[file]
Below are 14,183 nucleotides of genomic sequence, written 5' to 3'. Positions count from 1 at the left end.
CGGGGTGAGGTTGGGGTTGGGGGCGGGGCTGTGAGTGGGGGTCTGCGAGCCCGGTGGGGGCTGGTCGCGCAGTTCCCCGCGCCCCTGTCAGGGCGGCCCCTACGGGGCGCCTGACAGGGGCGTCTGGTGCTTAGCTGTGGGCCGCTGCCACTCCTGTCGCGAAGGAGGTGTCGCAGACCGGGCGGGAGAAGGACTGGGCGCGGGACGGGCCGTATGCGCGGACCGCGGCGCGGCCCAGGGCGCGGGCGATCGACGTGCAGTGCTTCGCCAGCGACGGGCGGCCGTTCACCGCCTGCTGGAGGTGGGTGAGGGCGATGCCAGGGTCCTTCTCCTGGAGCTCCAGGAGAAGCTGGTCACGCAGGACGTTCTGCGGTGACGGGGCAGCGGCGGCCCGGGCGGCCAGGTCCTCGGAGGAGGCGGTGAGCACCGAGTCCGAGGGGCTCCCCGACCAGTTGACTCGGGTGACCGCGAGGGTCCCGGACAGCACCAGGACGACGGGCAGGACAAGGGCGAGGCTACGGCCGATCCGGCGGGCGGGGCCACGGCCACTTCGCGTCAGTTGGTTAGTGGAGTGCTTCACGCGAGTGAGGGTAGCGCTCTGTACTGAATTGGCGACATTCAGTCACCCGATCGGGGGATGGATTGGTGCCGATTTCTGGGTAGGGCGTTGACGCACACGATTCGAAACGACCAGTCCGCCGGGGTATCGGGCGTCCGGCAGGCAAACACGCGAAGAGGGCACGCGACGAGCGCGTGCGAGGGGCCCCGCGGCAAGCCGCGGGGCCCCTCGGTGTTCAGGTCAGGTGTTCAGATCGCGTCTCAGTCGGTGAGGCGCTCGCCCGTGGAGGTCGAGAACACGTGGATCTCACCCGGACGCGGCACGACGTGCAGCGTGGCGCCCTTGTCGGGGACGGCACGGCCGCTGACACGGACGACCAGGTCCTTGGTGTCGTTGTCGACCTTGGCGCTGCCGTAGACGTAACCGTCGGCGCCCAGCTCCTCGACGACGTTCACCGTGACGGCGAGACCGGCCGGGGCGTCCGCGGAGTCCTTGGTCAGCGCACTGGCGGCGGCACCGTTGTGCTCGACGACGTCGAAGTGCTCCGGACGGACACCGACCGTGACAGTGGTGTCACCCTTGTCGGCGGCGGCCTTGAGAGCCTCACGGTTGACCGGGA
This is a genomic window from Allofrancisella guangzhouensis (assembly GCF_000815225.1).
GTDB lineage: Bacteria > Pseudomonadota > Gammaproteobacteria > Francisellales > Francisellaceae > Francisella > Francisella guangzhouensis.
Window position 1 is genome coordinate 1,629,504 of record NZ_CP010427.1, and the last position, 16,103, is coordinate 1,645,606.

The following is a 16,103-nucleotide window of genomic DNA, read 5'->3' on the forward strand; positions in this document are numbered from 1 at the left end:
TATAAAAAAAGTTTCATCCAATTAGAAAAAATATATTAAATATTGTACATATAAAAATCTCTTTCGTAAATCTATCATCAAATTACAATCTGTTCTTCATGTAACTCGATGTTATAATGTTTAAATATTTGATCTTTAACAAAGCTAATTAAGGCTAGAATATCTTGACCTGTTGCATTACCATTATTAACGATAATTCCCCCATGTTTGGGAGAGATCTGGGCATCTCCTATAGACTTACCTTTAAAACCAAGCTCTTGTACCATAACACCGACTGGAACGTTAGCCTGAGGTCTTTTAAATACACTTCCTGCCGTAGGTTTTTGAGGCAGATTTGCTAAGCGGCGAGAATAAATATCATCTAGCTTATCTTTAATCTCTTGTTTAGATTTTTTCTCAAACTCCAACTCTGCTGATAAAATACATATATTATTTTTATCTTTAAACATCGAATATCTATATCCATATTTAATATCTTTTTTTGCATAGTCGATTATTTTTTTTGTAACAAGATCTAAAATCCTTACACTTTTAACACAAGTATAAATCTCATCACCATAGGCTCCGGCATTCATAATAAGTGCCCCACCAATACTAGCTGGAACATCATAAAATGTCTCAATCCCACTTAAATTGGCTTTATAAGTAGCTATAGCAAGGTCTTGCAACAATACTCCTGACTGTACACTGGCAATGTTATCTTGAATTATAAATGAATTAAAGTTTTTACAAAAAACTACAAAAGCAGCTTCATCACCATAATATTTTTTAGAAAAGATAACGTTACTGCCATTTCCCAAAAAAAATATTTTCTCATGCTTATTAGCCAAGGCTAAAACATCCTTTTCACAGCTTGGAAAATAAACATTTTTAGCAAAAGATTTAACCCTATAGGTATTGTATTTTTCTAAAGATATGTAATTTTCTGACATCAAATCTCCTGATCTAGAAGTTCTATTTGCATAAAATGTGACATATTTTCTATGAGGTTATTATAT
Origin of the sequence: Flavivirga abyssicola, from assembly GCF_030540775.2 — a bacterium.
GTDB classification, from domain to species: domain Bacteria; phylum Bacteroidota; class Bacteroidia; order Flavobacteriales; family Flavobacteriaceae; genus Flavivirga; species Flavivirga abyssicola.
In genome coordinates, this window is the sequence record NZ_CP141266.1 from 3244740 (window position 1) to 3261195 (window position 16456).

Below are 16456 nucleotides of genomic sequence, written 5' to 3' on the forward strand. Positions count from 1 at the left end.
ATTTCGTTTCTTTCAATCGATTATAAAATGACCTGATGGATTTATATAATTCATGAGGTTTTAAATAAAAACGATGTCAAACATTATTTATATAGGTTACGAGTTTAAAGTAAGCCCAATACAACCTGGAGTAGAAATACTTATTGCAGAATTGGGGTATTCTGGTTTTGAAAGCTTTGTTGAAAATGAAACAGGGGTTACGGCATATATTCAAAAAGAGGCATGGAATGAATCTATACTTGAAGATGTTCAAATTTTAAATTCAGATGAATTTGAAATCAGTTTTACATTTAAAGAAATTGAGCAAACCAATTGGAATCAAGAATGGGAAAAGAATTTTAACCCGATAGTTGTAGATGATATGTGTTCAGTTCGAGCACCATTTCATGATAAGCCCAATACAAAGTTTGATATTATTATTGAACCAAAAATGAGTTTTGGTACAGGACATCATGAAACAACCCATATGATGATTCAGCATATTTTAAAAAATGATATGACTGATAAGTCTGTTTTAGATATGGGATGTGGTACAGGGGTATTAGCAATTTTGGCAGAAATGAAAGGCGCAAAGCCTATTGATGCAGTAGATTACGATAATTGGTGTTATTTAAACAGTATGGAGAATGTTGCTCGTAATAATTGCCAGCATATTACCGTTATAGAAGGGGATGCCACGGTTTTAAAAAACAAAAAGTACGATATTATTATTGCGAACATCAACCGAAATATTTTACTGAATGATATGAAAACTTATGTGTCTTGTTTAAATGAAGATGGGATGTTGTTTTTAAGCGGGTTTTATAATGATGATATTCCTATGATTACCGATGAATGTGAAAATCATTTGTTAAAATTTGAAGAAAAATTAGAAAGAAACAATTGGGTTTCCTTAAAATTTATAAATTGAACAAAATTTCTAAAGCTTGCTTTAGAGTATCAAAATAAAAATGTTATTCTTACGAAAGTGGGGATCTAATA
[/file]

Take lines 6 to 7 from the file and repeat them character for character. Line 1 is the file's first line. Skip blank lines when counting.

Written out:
The following is a 16,103-nucleotide window of genomic DNA, read 5'->3' on the forward strand; positions in this document are numbered from 1 at the left end:
TATAAAAAAAGTTTCATCCAATTAGAAAAAATATATTAAATATTGTACATATAAAAATCTCTTTCGTAAATCTATCATCAAATTACAATCTGTTCTTCATGTAACTCGATGTTATAATGTTTAAATATTTGATCTTTAACAAAGCTAATTAAGGCTAGAATATCTTGACCTGTTGCATTACCATTATTAACGATAATTCCCCCATGTTTGGGAGAGATCTGGGCATCTCCTATAGACTTACCTTTAAAACCAAGCTCTTGTACCATAACACCGACTGGAACGTTAGCCTGAGGTCTTTTAAATACACTTCCTGCCGTAGGTTTTTGAGGCAGATTTGCTAAGCGGCGAGAATAAATATCATCTAGCTTATCTTTAATCTCTTGTTTAGATTTTTTCTCAAACTCCAACTCTGCTGATAAAATACATATATTATTTTTATCTTTAAACATCGAATATCTATATCCATATTTAATATCTTTTTTTGCATAGTCGATTATTTTTTTTGTAACAAGATCTAAAATCCTTACACTTTTAACACAAGTATAAATCTCATCACCATAGGCTCCGGCATTCATAATAAGTGCCCCACCAATACTAGCTGGAACATCATAAAATGTCTCAATCCCACTTAAATTGGCTTTATAAGTAGCTATAGCAAGGTCTTGCAACAATACTCCTGACTGTACACTGGCAATGTTATCTTGAATTATAAATGAATTAAAGTTTTTACAAAAAACTACAAAAGCAGCTTCATCACCATAATATTTTTTAGAAAAGATAACGTTACTGCCATTTCCCAAAAAAAATATTTTCTCATGCTTATTAGCCAAGGCTAAAACATCCTTTTCACAGCTTGGAAAATAAACATTTTTAGCAAAAGATTTAACCCTATAGGTATTGTATTTTTCTAAAGATATGTAATTTTCTGACATCAAATCTCCTGATCTAGAAGTTCTATTTGCATAAAATGTGACATATTTTCTATGAGGTTATTATAT